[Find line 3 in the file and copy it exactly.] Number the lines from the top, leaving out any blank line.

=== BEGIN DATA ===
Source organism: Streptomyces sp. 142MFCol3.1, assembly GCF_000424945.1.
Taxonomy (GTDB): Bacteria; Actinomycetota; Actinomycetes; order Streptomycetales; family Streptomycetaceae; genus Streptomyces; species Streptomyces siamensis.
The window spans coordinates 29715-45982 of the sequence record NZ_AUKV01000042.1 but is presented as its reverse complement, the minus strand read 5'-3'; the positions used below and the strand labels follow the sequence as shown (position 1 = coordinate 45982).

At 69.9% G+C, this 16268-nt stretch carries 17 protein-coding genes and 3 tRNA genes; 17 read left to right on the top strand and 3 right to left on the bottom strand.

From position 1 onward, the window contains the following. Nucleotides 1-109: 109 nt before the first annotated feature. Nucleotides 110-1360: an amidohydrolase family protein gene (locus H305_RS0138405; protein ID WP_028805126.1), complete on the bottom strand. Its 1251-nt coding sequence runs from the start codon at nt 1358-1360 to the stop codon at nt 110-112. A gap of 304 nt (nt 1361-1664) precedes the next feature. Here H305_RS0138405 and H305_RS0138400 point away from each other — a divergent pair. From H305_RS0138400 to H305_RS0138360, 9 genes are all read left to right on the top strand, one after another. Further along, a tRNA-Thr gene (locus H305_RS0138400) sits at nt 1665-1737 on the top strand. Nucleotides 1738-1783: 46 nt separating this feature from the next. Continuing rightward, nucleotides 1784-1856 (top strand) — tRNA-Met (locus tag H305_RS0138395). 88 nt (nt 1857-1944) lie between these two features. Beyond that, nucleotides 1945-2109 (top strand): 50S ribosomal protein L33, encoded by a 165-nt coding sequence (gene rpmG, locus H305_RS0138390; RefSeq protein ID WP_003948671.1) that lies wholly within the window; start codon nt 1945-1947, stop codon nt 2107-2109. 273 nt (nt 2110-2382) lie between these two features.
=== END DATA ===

The window spans coordinates 29715-45982 of the sequence record NZ_AUKV01000042.1 but is presented as its reverse complement, the minus strand read 5'-3'; the positions used below and the strand labels follow the sequence as shown (position 1 = coordinate 45982).